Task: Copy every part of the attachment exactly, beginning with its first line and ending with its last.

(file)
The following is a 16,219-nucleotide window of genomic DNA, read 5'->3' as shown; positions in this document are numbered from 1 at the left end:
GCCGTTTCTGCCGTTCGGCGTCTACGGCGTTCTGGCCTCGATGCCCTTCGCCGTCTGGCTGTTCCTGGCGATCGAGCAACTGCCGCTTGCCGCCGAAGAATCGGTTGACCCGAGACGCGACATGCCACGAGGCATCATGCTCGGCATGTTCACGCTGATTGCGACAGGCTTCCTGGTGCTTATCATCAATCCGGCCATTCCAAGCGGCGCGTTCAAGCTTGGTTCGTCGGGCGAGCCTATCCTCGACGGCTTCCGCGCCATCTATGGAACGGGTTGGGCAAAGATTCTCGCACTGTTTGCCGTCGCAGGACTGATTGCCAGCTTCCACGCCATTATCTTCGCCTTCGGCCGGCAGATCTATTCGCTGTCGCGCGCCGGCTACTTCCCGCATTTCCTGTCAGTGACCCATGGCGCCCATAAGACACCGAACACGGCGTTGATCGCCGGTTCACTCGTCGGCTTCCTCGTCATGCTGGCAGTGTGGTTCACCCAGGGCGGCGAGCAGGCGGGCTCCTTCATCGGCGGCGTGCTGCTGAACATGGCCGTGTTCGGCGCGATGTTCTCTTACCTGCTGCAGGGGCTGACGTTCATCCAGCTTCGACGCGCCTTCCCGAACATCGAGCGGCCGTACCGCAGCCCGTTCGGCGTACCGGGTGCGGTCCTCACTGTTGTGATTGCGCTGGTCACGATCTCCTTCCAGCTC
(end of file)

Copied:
The following is a 16,219-nucleotide window of genomic DNA, read 5'->3' as shown; positions in this document are numbered from 1 at the left end:
GCCGTTTCTGCCGTTCGGCGTCTACGGCGTTCTGGCCTCGATGCCCTTCGCCGTCTGGCTGTTCCTGGCGATCGAGCAACTGCCGCTTGCCGCCGAAGAATCGGTTGACCCGAGACGCGACATGCCACGAGGCATCATGCTCGGCATGTTCACGCTGATTGCGACAGGCTTCCTGGTGCTTATCATCAATCCGGCCATTCCAAGCGGCGCGTTCAAGCTTGGTTCGTCGGGCGAGCCTATCCTCGACGGCTTCCGCGCCATCTATGGAACGGGTTGGGCAAAGATTCTCGCACTGTTTGCCGTCGCAGGACTGATTGCCAGCTTCCACGCCATTATCTTCGCCTTCGGCCGGCAGATCTATTCGCTGTCGCGCGCCGGCTACTTCCCGCATTTCCTGTCAGTGACCCATGGCGCCCATAAGACACCGAACACGGCGTTGATCGCCGGTTCACTCGTCGGCTTCCTCGTCATGCTGGCAGTGTGGTTCACCCAGGGCGGCGAGCAGGCGGGCTCCTTCATCGGCGGCGTGCTGCTGAACATGGCCGTGTTCGGCGCGATGTTCTCTTACCTGCTGCAGGGGCTGACGTTCATCCAGCTTCGACGCGCCTTCCCGAACATCGAGCGGCCGTACCGCAGCCCGTTCGGCGTACCGGGTGCGGTCCTCACTGTTGTGATTGCGCTGGTCACGATCTCCTTCCAGCTC